Peter Sloane

Peter Henry Sloane entered Whangarei Boys’ High School in 1963 in Form 3Q and it is probably fair to say that he spent a somewhat unspectacular 3 years scholastically at the School. However he was to distinguish himself on the sporting field.

In 1964 he was a member of the 5th Grade A Championship winning team and also played the odd game for the 1st XI Cricket team. In 1965 he was a permanent member of the 1st XI cricket team and also a member of the 1st XV rugby team, receiving School Colours for both sports. Not bad for a fifth former in the 1960s.

In 1966 he took up a carpentry apprenticeship with Jack Guy Limited and there he worked until 1975 when he started his own business as P H Sloane- Builder. This is a role he maintained until 1996 when he took up full-time coaching. And it is Peter’s contribution to rugby, both as a player and then as a coach, for which he will always be best remembered.

One thing that is very noticeable in Peter’s playing career was that he was always up against other well performing hookers for teams, most notably of course the All Blacks. However first of all Peter had to wait behind the accomplished Frank Colthurst before actually breaking into the North Auckland representative side in 1972. From that moment on though he was an institution in the side and captained North Auckland for many seasons and when he retired at the end of the 1983 season he had played 147 times for the union, 4th on the all-time list of Northland appearances.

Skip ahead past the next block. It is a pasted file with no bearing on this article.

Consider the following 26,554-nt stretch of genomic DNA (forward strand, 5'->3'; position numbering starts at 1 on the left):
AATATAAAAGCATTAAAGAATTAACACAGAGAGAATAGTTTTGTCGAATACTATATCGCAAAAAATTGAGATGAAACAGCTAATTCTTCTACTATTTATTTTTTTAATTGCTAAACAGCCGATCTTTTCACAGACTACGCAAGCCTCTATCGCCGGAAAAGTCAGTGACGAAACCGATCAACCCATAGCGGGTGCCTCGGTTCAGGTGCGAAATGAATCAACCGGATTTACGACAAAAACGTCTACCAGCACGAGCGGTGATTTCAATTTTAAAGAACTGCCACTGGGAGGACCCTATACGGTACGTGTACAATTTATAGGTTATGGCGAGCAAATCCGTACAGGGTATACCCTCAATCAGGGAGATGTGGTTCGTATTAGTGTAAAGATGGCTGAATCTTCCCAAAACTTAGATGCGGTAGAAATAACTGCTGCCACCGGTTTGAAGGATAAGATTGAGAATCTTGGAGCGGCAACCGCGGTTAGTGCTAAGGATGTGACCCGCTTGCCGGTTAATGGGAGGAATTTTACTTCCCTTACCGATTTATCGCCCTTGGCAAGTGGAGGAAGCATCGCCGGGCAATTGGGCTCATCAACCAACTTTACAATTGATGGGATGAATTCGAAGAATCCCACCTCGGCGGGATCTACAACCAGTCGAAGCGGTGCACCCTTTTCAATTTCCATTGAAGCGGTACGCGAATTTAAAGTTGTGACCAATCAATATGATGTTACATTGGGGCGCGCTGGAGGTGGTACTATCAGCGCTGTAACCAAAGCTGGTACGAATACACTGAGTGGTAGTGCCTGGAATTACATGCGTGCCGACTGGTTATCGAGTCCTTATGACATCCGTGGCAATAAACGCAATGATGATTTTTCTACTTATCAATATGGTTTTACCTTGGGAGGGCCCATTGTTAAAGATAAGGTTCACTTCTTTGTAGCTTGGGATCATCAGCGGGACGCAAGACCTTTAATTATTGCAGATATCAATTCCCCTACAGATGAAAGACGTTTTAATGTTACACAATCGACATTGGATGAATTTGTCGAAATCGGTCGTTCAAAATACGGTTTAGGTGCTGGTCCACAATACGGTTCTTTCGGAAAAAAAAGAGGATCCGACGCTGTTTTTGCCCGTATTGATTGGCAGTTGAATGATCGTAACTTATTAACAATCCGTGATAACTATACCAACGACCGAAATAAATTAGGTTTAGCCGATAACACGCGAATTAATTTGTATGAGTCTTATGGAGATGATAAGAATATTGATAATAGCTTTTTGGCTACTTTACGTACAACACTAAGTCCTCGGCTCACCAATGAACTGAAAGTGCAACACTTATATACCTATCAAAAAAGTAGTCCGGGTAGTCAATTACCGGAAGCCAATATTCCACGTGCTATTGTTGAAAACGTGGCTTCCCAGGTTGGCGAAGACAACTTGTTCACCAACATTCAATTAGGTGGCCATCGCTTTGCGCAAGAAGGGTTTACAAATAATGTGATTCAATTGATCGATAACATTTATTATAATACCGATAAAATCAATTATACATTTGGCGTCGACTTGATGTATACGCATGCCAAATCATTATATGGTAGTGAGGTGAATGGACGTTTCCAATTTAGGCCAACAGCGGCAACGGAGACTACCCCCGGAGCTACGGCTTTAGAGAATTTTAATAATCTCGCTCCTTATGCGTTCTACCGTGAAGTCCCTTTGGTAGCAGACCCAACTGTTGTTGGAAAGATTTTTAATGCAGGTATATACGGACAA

In his first full year of first class rugby Peter was asked to the All Black trials for the end of year tour to Great Britain. Though he missed this side he was firmly on the selectors’ radar and was selected in the North Island side in 1973 and also for the All Black side for the internal tour that year. However his regular appearance for the national side was thwarted by the abundance of class hookers with guys like Tane Norton, Graeme Crossman, John Black and Andy Dalton around at the same time.

He did not regain his All Black jersey until 1976, making the second touring team of that year for the end of season trip to Uruguay and Argentina where he played in five matches including both of the internationals against the Pumas, scoring a try in the second. He was the reserve hooker for the 1977 tests against the Lions but was then overlooked for the tour later that year to France. He did not return to the All Blacks until the two matches against the touring Pumas in 1979. None of the games against the Pumas were recognised as full test caps and Peter had to wait until the tour to Scotland and England in 1979 to gain his one full test cap. That was against England with Peter having displaced Andy Dalton for the international. In total Peter played 16 games for the All Blacks and scored three tries.

New Zealand’s loss was North Auckland’s gain and Peter was on hand to lead the team to a Ranfurly Shield success over Manawatu in 1978 and in defences during the 1979 season.

After he retired from playing Peter began his coaching career in 1987 by becoming Technical Adviser to North Auckland Senior Coaches. Though not having charge of a team Peter quickly won high regard for his knowledge of forward techniques and his coaching expertise. He was the assistant coach to Wayne Smith with the Crusaders in the Super 12 in 1997-99, sharing in the title success of 1998-99 and both were named Canterbury Coaches of the Year in 1998. In 1998-2000 Peter was assistant coach to John Hart with the All Blacks.

From there Peter went to the Highlanders for two seasons and took over the Blues Super 12 team in 2002 winning the championship with them in 2003. He stayed with the Blues until the end of 2005 when he took on the role of forward coach at the Northampton Saints in the UK, and from there coached for a period in Osaka, Japan. Peter is still considered one of the foremost coaches in New Zealand.

In recognition of his service to Northland, New Zealand and international rugby Peter Sloane is the 4th inductee into the Fideliter Fellowship.

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